@override
  public boolean equals(Coordinate other) {
    return this.X == other.getX() && this.Y == other.getY();
  }
}

class Player {
  
  private Coordinates coordinates;

  public Player(Coordinates c) {
    this.coordinates = c;
  }

  public move(int x, int y) {
    this.coordinates = new Coordinates(x, y);
  }
}

Where now we’ve introduced a value object, and thus the concept of value/identity is forming more clearly. The Player as the identity for a set of immutable values, thus the Player is a representation of changing values over time that can be refered to by name (identified).

In Clojure, we already had that, because everything was already just values to start with. The map {:x 10 :y 20} is already a Coordinates value object by itself, no special care needed, and the Player was a key/value pair of the identity over that map:

{:player-one {:x 10 :y 20}}

This is the same as the DDD version in Java.

So that’s already getting us a bit more data-oriented-ish, but we don’t meet all the requirements you’ve defined for data-oriented.

Now, in true DDD, we’d also be forced to be explicit about the identity, because generally it believes you want to have a database, or a way to add/remove/update your domains identities.

So you’d change things like:

class Player {
  
  private String id;
  private Coordinates coordinates;

  public Player(String id, Coordinates c) {
    this.id = id;
    this.coordinates = c;
  }

  public move(int x, int y) {
    this.coordinates = new Coordinates(x, y);
  }

  public String getId() { return this.id; }
}

Now in Clojure your player is already like that:

{:player-one {:x 10 :y 20}}

That’s the same thing, you want the id? (first (keys player)) that’s it. But you can refine it a little if you prefer and there’s a few different ways depending what’s most convenient like:

{:id :player-one
 :coordinates {:x 10 :y 20}}

Is a simple change and maybe you prefer the explicit keys for the various piece of information inside the Player, so that’s all you need to do to get the same exact thing as Java.

Ok, one last thing, you could take the concept of identity/values to the extreme in Java, because you still have a lot of mutation in theory. If your Player had another value object, like say inventory, well in theory you could have an inconsistent state because you could say have code that says move player to item and pick it up, which should result in your player being moved to that coordinate and also have the item in the inventory. But in Java, it would be easy to have a bug where somehow the player doesn’t end up with the updated coordinates but does end up with the item. Because nothing on the Object protects the invariant between mutable changes made to both inventory and coordinates, even though each one contains an immutable value, the player data is not a value object yet. So here’s the full version you would really want:

class PlayerData {
  
  private Coordinates coordinates;
  private List<Item> inventory;

  public PlayerData(Coordinates c, Inventory i) {
    this.coordinates = c;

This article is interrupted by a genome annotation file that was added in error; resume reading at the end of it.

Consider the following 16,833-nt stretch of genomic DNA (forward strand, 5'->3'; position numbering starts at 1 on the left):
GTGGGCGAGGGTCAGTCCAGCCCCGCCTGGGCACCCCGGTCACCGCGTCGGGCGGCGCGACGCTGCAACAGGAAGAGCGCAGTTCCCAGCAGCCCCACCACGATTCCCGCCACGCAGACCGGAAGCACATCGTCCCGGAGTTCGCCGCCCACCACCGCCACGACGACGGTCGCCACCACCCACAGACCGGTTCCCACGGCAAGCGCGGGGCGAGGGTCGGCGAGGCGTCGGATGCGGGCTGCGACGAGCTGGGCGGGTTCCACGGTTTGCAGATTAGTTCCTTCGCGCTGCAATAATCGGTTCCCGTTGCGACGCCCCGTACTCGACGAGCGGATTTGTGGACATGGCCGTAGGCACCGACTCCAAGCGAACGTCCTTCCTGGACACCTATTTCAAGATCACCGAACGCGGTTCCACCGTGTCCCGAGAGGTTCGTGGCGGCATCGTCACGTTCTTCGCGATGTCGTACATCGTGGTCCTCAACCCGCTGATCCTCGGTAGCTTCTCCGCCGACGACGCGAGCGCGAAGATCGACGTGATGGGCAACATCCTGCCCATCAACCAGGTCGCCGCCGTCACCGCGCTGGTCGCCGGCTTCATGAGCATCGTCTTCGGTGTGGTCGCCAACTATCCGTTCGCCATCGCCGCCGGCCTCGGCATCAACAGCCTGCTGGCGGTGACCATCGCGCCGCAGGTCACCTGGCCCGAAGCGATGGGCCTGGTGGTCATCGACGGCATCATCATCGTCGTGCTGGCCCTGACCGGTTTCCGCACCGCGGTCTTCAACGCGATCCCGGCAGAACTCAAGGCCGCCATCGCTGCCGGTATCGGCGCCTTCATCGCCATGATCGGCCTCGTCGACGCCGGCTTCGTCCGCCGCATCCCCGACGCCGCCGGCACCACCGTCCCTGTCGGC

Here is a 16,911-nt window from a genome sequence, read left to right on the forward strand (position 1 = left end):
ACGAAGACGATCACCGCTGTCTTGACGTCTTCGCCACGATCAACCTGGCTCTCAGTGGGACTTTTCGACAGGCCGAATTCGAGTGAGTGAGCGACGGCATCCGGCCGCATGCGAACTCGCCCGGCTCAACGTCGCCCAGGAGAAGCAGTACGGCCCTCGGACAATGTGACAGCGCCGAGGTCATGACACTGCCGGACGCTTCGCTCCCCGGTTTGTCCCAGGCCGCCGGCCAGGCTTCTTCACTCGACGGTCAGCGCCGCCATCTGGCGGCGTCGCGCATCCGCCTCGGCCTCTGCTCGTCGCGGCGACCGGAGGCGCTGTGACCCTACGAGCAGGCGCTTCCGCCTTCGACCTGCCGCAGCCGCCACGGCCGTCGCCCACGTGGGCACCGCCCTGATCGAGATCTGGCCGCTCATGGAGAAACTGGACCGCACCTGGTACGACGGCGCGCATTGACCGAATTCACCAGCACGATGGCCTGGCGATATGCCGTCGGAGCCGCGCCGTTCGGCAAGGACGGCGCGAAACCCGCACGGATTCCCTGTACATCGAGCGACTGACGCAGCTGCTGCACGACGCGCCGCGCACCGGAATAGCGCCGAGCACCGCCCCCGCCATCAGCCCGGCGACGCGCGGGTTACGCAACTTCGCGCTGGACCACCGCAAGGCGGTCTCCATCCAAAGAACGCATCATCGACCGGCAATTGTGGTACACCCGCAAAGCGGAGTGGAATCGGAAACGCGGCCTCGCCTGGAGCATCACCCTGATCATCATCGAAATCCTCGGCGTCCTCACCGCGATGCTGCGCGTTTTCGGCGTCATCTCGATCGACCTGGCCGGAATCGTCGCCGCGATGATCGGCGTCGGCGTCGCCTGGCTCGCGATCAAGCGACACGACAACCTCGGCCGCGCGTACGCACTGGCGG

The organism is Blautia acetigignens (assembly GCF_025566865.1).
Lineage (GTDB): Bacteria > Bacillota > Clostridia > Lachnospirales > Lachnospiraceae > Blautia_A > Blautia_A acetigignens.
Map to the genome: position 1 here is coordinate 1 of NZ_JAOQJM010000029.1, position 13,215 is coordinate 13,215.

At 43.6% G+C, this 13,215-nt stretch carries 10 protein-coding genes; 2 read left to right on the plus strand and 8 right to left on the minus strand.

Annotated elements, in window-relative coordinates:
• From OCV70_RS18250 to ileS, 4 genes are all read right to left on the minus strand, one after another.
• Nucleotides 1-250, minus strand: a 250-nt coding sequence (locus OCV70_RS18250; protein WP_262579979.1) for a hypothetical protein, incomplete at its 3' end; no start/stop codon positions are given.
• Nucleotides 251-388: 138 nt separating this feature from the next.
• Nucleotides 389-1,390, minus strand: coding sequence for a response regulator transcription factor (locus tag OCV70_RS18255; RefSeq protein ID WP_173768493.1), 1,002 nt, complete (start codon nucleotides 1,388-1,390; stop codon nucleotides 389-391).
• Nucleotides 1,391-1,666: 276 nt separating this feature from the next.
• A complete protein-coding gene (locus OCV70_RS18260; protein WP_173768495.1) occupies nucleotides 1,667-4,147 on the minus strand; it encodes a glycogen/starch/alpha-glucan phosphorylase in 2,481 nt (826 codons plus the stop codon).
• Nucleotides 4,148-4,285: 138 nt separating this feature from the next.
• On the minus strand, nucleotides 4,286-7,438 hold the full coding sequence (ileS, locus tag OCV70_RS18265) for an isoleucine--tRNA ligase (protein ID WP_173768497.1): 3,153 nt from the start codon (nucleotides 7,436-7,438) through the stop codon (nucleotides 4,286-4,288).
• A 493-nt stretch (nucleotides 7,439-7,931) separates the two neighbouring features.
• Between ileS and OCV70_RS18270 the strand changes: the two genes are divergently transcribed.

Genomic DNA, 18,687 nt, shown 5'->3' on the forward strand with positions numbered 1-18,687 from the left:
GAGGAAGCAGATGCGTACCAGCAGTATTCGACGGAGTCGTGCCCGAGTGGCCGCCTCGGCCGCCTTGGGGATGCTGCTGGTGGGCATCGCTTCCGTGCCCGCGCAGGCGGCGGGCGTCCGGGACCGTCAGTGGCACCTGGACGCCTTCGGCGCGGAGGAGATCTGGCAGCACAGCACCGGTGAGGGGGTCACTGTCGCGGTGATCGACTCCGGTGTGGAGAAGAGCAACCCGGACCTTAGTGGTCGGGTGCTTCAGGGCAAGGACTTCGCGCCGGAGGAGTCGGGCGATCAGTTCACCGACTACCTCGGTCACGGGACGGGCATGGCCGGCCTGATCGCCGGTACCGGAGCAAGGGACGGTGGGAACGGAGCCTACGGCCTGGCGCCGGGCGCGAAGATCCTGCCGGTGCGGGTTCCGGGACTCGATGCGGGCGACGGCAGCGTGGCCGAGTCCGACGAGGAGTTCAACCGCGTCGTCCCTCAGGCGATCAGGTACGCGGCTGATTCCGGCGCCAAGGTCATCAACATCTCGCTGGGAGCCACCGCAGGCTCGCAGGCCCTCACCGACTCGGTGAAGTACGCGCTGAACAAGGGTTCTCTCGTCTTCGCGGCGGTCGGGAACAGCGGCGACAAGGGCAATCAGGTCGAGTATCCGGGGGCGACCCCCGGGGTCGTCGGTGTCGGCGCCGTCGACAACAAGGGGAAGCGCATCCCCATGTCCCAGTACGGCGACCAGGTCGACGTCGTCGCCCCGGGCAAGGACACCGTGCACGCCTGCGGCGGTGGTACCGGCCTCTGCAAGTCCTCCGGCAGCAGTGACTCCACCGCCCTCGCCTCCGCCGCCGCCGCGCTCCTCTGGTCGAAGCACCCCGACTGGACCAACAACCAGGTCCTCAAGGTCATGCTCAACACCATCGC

this.inventory = i;
  }

  public move(int x, int y) {
     return new PlayerData(new Coordinates(x, y), this.inventory);
  }

  public add-item(Item item) {
    return new PlayerData (this.c, this.inventory.clone().add(item));
  }
}

class Player {
  
  private String id;
  private PlayerData playerData;

  public Player(String id, PlayerData playerData) {
    this.id = id;
    this.playerData = playerData;
  }

  public update(PlayerData newPlayerData) {
    this.playerData = newPlayerData;
  }

  public String getId() { return this.id; }
  public String getPlayerData() { return this.playerData; }
}

And now you can use it like:

playerOne.update(playerOne.getPlayerData.move(30, 50).add-item(item));

Seems we’re slowly getting closer to data-oriented programming here. Let’s see in Clojure:

(def player-one
  {:id :player-one
   :coordinates {:x 10 :y 20}
   :inventory [:guitar]})

(-> player-one
    (assoc :coordinates {:x 30 :y 50})
    (update :inventory conj item))

Ya so the Java and Clojure are both starting to look a lot alike. In Clojure we don’t need the PlayerData abstraction, because the assoc and update to player are immutable already, and protect our invariants. Also, we can easily get the playerData out if we wanted without needing it be explicitly defined:

;; This gives us the PlayerData
(dissoc player-one :id)

Alright, I feel we’re getting close. To make it fully data-oriented now I think we need to make it more functional, and split data and methods into seperate things. So finally I present data-oriented Java:

class PlayerData {
  
  private Coordinates coordinates;
  private List<Item> inventory;

  public PlayerData(Coordinates c, Inventory i) {
    this.coordinates = c;
    this.inventory = i;
  }

  public Coordinates getCoordinates() {
    return this.coordinates;
  }

  public Inventory getInventory () {
    return this.inventory.clone();
  }

  public static move(PlayerData pd, int x, int y) {
     return new PlayerData(new Coordinates(x, y), pd.getInventory);
  }

  public static add-item(PlayerData pd, Item item) {
    return new PlayerData(pd.getCoordinates, pd.getInventory().add(item));
  }
}

class Player {
  
  private String id;
  private PlayerData playerData;

  public Player(String id, PlayerData playerData) {